1. Michael says:

      “the Gear’s looks aren’t so bad for a tech toy.” Are you out of your mind. It is the ugliest device I have ever seen, a design disaster, topped by that big ugly button. If Apple turned this out the press would be screaming for it to shutter itself and sell off the parts!

    2. Articles you should read (Sept. 5) …. says:

      […] “Pathetic Ways to Upstage Apple: Certainly, Apple’s upcoming iPhone media event has been telegraphed in the media for a while. When the rumors first arose, well-connected bloggers, such as The Loop’s Jim Dalrymple, were quick to say it was true. But the timing is essentially in step with last year’s iPhone 5 rollout, and was thus predictable.” — “The Tech Night Owl” (www.technightowl.com) […]

    3. Don108 says:

      Apple hasn’t come out with new products in over a year, so Samsung has had nothing to copy and claim originality. As a result, they are no copying RUMORS about what Apple will make. Samsung=Samesong.

    4. John Dingler, artist says:

      If one forgets to recharge its battery overnight, one would have to recharge it in the morning as well as probably reset the hands to the correct time. In the meantime, one would need a second watch while waiting for the recharge. Along with the need for a phone, in my estimation, those are too many things to do/have just to set it up to work.

    5. Robyn Smythe says:

      Good column, but how about a tweak to your headline?

      “Pathetic Ways to *TRY* to Upstage Apple”

      As written, it implies they did upstage Apple!

      —————-
      Again, wish you all would change your CAPTCHA system–it keeps not working–often the codes are impossible to read; other times, it simply doesn’t accept what’s entered-it keeps out humans more than Spammers! The refresh the code symbol looks like a trademark symbol–that’s hard to discover and again blocks people who’d like to participate!

    6. Thanks for the feedback. I temporally disabled the CAPTCHA to see what happens.

      Peace,
      Gene

    7. Matthew says:

      Speaking of the looks of the Galaxy Gear, I wanted to point out that one of the colors you can buy is “Oatmeal Beige.” Yes, what a great name for a color; it looks just as good as it sounds!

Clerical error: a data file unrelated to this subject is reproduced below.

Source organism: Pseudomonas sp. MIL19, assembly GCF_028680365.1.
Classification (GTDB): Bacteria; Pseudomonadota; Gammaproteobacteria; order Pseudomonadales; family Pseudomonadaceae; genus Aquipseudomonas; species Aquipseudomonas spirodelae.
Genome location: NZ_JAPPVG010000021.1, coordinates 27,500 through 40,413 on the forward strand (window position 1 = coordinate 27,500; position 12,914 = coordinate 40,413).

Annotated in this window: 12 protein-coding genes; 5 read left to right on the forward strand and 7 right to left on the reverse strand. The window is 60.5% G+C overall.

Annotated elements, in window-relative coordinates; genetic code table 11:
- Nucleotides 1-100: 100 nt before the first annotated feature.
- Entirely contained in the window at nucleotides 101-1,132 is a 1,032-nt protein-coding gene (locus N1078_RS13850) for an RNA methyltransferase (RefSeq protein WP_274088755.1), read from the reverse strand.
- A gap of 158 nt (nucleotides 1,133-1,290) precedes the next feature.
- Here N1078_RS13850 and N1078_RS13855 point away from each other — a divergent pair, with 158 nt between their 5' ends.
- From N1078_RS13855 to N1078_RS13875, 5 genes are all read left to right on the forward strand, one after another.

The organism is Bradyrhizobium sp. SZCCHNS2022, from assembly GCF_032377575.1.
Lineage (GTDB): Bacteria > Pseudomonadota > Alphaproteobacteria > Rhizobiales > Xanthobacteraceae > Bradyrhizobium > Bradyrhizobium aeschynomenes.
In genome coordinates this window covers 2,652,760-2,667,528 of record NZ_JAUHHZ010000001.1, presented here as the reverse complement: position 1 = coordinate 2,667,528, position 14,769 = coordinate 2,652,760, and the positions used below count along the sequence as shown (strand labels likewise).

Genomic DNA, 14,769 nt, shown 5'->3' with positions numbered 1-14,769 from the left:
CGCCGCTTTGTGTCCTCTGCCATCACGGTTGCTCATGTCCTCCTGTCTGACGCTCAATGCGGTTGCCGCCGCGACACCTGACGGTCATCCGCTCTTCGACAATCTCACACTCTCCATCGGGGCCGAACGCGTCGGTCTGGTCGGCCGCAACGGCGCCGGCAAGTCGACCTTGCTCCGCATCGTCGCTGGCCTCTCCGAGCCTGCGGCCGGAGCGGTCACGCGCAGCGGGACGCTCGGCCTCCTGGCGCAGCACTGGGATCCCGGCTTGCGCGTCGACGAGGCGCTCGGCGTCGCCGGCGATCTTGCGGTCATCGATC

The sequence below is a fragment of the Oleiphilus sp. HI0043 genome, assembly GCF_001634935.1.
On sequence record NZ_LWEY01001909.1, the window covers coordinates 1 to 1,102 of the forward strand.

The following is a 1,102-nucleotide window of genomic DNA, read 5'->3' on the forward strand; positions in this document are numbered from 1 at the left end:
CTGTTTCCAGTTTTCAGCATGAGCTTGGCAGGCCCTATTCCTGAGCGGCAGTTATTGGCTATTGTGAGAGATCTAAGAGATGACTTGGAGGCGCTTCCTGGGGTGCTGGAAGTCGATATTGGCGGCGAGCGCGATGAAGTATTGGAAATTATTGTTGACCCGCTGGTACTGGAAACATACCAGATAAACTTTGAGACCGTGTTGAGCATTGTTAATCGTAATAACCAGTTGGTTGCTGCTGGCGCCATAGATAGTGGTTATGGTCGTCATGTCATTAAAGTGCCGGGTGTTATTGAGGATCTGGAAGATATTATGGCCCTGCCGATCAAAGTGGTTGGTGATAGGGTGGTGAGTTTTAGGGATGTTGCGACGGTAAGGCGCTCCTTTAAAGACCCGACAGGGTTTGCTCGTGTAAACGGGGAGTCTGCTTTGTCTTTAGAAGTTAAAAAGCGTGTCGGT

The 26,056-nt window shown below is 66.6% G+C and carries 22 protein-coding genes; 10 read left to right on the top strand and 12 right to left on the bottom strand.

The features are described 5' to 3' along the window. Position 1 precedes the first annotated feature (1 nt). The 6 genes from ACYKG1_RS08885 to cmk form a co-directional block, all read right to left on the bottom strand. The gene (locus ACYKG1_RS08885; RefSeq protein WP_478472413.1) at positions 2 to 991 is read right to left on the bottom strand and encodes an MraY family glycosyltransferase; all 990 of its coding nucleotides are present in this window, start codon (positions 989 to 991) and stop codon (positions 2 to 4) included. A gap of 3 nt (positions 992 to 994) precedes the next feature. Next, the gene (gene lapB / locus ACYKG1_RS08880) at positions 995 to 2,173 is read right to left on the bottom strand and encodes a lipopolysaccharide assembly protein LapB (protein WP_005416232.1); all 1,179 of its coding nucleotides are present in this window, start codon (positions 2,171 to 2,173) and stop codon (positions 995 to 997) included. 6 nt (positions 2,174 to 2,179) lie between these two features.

8. John says:

      I suspect that the iWatch will tether to the iPhone or iPad. I don’t see the technology ready yet to do a full-featured, stand-alone, wrist-mounted gadget. Plus there are so many benefits to tethering. The tethered device uses far less power, doesn’t duplicate the tech already in your iPhone, can be much less expensive and it still does many really useful things. I’ve been using the Pebble for two months or so. I don’t use it much at home but at conferences or when I’m presenting or just in a noisy locale it is great. You can’t miss that vibration on your wrist and it is really handy to quickly glance at the watch and decide whether you want to take a call or not.

      I suspect Apple will focus on such really useful features. Historically, Apple starts small and builds so the iWatch is likely to have a moderate feature set which will expand year-by-year.

    9. Jase says:

      The Galaxy Gear watch is awkward-looking, and I can’t imagine spending $300 on that thing that seems to offer little real benefits. I expect that Apple will come through with a much more elegant product in form and function. But I am intrigued by the Galaxy Note 3. I have been using an iPhone since the iPhone 3G was released, but would really like a larger display than what the iPhone currently offers. I also find a replaceable battery and micro SD storage to be attractive features. What do you think is the strongest argument for someone like me to stay with the iPhone and go with the iPhone 5S, instead of switching to the Samsung Galaxy S4 or Note 3? I also am a long-time Mac user.

      • @Jase, Consider that a smartphone isn’t just the screen, and that, if you are comfortable with Apple’s ecosystem, remember that a Samsung won’t be part of it.

        I can tell you that Androidland is a rough place if you want consistency and reliability. I have apps on the Galaxy S4 that simply do not work reliably, and they are from major publishers. They may or may not be fixed, just as you may or may not get critical OS updates.

        Peace,
        Gene

    10. Jase says:

      Thanks Gene. I do like the Apple ecosystem. Pages for OS X is my main word processor, and I have over 1200 iPhone and iPad apps in iTunes loaded on my MacBook.

      I will say that I am kind of underwhelmed by what I have seen from iOS 7 so far. And although this is purely a subjective cosmetic thing, I find the combination of bright and pastel colors that Johnny Ive selected to be pretty horrible to look at.

      I have never used an iPhone 5, but I have held one in my hand and it does feel noticeably better in my hand than my iPhone 4s.

    11. Jase says:

      Gene, I never said that my entire impression of iOS 7 was based on my dislike of the color scheme. That is why I conditioned my narrow remark about my opinion of the color scheme with the words “cosmetic” and “subjective.”

      I am not the only one who is less than overwhelmed in general by the iOS 7 beta.

    12. Jase says:

      This is a hands-on preview of the Galaxy Note 3 from Engadget from a few days ago: http://www.youtube.com/watch?v=fLeSJd5-Xqw

    13. Jase says:

      Happy Birthday Gene. Really good show this week with good guests. I enjoyed the discussions concerning the emerging smart watch category and Microsoft/Nokia and new product innovation in general.